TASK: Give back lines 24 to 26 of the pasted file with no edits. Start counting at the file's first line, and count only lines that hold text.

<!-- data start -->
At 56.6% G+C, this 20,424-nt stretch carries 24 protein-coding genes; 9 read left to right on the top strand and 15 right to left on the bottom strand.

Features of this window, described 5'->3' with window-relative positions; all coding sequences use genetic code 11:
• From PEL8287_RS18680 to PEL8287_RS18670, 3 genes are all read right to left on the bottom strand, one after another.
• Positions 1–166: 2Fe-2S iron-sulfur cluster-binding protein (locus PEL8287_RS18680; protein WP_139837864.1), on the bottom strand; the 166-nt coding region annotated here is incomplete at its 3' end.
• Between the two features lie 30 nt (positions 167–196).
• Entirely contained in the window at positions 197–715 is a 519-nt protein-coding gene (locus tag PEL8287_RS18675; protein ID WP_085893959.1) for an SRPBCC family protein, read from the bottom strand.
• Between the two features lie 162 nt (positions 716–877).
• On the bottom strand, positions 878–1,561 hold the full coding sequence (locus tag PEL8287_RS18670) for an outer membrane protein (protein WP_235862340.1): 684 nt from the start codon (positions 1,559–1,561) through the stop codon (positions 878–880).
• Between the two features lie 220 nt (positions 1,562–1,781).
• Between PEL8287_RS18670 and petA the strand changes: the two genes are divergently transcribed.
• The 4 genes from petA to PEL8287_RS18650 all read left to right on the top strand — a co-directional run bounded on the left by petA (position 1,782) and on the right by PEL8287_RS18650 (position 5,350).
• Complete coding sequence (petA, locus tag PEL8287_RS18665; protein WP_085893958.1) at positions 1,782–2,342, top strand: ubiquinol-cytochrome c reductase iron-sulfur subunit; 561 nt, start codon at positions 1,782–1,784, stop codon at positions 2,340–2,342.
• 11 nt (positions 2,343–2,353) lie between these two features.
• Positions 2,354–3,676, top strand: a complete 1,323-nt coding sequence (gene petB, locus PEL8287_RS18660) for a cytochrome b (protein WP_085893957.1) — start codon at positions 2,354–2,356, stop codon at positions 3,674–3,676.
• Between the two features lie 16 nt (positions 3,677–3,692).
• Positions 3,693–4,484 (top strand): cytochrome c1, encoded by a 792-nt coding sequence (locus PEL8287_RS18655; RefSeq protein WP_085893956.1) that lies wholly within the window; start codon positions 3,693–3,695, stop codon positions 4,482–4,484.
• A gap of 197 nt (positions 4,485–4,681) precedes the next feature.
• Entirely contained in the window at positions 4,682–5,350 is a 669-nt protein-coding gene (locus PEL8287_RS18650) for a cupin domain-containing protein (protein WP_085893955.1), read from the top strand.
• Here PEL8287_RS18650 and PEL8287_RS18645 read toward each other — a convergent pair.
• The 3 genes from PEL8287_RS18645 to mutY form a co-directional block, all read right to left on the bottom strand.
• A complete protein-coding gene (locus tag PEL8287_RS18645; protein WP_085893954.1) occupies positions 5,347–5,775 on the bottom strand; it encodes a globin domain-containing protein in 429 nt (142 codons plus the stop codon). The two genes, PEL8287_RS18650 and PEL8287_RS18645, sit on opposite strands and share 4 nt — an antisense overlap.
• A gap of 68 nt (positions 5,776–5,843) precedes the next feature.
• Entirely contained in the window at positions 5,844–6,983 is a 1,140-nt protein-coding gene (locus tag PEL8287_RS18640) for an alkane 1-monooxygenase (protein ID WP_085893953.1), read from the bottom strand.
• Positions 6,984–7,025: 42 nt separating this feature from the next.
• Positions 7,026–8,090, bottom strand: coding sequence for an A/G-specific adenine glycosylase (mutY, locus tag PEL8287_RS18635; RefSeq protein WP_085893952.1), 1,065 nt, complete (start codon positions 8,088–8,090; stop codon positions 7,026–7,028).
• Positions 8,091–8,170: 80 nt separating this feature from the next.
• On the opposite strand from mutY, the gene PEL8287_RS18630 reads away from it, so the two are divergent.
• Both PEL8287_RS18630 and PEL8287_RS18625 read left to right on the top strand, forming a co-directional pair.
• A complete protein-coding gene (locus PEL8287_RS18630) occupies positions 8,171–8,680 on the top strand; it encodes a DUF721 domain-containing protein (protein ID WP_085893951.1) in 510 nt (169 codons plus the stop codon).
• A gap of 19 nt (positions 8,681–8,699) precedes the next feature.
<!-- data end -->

• Positions 6,984–7,025: 42 nt separating this feature from the next.
• Positions 7,026–8,090, bottom strand: coding sequence for an A/G-specific adenine glycosylase (mutY, locus tag PEL8287_RS18635; RefSeq protein WP_085893952.1), 1,065 nt, complete (start codon positions 8,088–8,090; stop codon positions 7,026–7,028).
• Positions 8,091–8,170: 80 nt separating this feature from the next.